A MOD-score analysis represents one of the most thorough ways to analyze linkage data and minimizes the type II error. On the other hand, MOD-score analysis is clearly explorative, and so it is difficult to control the type I error. Weeks et al33 and Hodge et al34 have found, by simulation, that for MOD-scores, a critical LOD score of 3 should be adjusted by some value in the range of 0.3 to 1.0 to maintain a similar type I error, with the upper boundary being rather conservative. We put forward that loci with a MOD around 2.5, as identified in this study, show suggestive evidence for linkage. A complex trait such as high FVIII levels is most likely governed by a considerable number of genes with each having only a small effect. Therefore, in this context, we are convinced that an exploratory approach, which involves the explicit modeling of the MOI that underlies the trait, is more appropriate than a strictly inferential attitude; the number of failing genome scans in complex diseases argues in favor of this.35

Most prominently, our 2-trait-locus analysis showed a LOD of 4.44 for chromosomes 5 (at 78 cM) and 11 (at 92 cM), thereby suggesting a paternal-imprinting MOI at both putative disease loci and a multiplicative model. Here, the trait will be expressed only if an at-risk genotype is present simultaneously at both loci. The result is in accordance with the best-fitting single-trait-locus models; it clearly underlines the evidence for linkage of FVIII levels to these 2 loci.

It is even more difficult to judge the significance of 2-trait-locus LOD scores than it is to assess the significance of single-trait-locus LOD scores. If maximized over 2 recombination fractions, 2 ln(10) times the 2-locus LOD score is distributed as a ¼:½:¼ mixture of χ2 with 2 degrees of freedom (df), χ2 with 1 df, and a point mass at zero under the null hypothesis that both trait loci are unlinked to the markers.36 Under these assumptions, a single-locus LOD score of 3 corresponds to a 2-locus LOD score of 3.5. However, this correction does not reflect the maximization over disease model parameters, as we have done here in the context of our exploratory approach. Still, in order to obtain the 2-locus LOD score of 4.44, obtained with the complete sample for the chromosomes 5 and 11 loci, only a few maximization steps were performed. The 2-locus model obtained by the formulas developed by Strauch et al,24 used as the starting point for maximization, only slightly varies from the final model shown in Table 3. Therefore, the LOD of 4.44 is clearly a remarkable result. It points to 2 paternally imprinted genes, on chromosomes 5 and 11, that influence factor FVIII levels by interacting in a multiplicative fashion.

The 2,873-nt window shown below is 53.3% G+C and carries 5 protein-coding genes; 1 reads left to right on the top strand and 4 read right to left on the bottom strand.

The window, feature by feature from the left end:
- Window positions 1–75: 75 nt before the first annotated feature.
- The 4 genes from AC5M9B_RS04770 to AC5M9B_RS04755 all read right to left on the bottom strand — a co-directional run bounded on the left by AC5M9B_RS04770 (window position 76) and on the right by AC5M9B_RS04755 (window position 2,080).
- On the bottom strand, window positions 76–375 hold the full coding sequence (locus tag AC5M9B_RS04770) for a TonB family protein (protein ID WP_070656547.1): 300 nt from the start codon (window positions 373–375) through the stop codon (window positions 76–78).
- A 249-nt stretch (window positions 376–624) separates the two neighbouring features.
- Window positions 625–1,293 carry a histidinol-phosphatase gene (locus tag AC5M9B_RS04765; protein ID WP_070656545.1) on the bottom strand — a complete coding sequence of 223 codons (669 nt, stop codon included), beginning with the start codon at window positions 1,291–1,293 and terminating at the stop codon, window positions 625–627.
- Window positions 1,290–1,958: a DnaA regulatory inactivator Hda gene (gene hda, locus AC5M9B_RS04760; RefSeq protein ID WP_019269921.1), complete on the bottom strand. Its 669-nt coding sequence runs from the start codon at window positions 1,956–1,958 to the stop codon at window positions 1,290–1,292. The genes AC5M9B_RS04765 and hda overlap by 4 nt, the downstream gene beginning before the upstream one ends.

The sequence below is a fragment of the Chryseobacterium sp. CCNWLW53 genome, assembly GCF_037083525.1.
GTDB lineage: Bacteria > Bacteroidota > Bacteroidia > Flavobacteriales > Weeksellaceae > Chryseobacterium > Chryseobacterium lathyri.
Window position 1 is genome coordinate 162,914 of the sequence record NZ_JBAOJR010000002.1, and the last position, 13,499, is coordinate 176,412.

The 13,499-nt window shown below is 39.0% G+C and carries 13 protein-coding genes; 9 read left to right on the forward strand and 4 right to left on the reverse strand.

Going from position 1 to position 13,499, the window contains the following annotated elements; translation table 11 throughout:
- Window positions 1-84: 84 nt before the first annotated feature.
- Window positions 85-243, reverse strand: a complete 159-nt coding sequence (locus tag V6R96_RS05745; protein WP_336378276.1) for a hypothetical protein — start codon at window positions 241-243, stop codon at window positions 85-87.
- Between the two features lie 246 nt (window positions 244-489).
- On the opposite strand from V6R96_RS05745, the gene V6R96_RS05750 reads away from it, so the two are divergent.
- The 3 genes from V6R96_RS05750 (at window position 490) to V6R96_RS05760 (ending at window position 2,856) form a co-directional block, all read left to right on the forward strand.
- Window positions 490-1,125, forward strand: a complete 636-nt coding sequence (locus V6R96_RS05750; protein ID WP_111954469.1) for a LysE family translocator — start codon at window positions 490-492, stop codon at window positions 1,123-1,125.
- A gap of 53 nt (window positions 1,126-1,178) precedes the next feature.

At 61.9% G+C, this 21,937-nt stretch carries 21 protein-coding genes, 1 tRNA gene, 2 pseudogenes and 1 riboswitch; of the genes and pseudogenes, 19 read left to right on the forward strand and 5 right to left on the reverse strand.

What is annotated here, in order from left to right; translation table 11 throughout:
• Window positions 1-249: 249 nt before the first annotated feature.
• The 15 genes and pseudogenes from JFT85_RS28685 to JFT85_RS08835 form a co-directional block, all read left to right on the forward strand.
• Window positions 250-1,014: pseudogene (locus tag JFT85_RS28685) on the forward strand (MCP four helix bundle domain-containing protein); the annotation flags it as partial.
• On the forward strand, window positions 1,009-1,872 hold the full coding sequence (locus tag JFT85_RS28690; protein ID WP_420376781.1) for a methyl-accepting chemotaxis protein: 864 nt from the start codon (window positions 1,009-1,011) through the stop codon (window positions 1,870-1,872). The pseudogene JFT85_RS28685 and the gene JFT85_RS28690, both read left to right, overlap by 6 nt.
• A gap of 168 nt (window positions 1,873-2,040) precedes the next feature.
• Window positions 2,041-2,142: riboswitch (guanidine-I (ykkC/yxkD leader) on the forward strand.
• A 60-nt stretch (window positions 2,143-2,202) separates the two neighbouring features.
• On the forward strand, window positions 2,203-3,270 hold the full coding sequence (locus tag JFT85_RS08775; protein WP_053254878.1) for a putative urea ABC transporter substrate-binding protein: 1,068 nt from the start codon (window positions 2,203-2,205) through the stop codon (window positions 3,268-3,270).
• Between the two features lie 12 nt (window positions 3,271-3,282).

In conclusion, we have used the residual of factor VIII levels, FVIII-R, obtained by regression on its common determinants, for a genome-wide linkage analysis. A suggestive QTL on the proximal end of chromosome 8 could be shown. Moreover, modeling of imprinting substantially contributed to the genetic mapping. With MOD-score analysis of dichotomized FVIII-R allowing for imprinting, additional linkage signals appeared on chromosomes 5, 9, 11, and 13. The 2-trait-locus analysis further increases evidence of linkage. Most prominently, we found that chromosomes 5 and 11 interact in a multiplicative way such that only a combination of high-risk genotypes at both loci leads to a substantial disease risk, together with complete paternal imprinting at both the chromosomes 5 and 11 loci.

Acknowledgments

We are deeply grateful to all of the families who have participated in our study. The computation-time-intensive linkage calculations with 2-trait loci have been performed on the Sun Fire SMP Cluster of Aachen University (Aachen, Germany).

Footnotes

  • Reprints:
    Christian M. Schambeck, Institute for Clinical Chemistry and Laboratory Medicine, University of Regensburg, Franz-Josef-Strauß-Allee 11, 93053 Regensburg, Germany; e-mail: christian.schambeck{at}klinik.uni-regensburg.de.
  • Prepublished online as Blood First Edition Paper, September 7, 2004; DOI 10.1182/blood-2004-05-2018.

  • Supported by grant SCHA 901/1-2, as well as by grant STR 643/1-2 (project D2 of FOR423), from the Deutsche Forschungsgemeinschaft.

  • The publication costs of this article were defrayed in part by page charge payment. Therefore, and solely to indicate this fact, this article is hereby marked “advertisement” in accordance with 18 U.S.C. section 1734.

  • Submitted May 27, 2004.
  • Accepted August 24, 2004.

References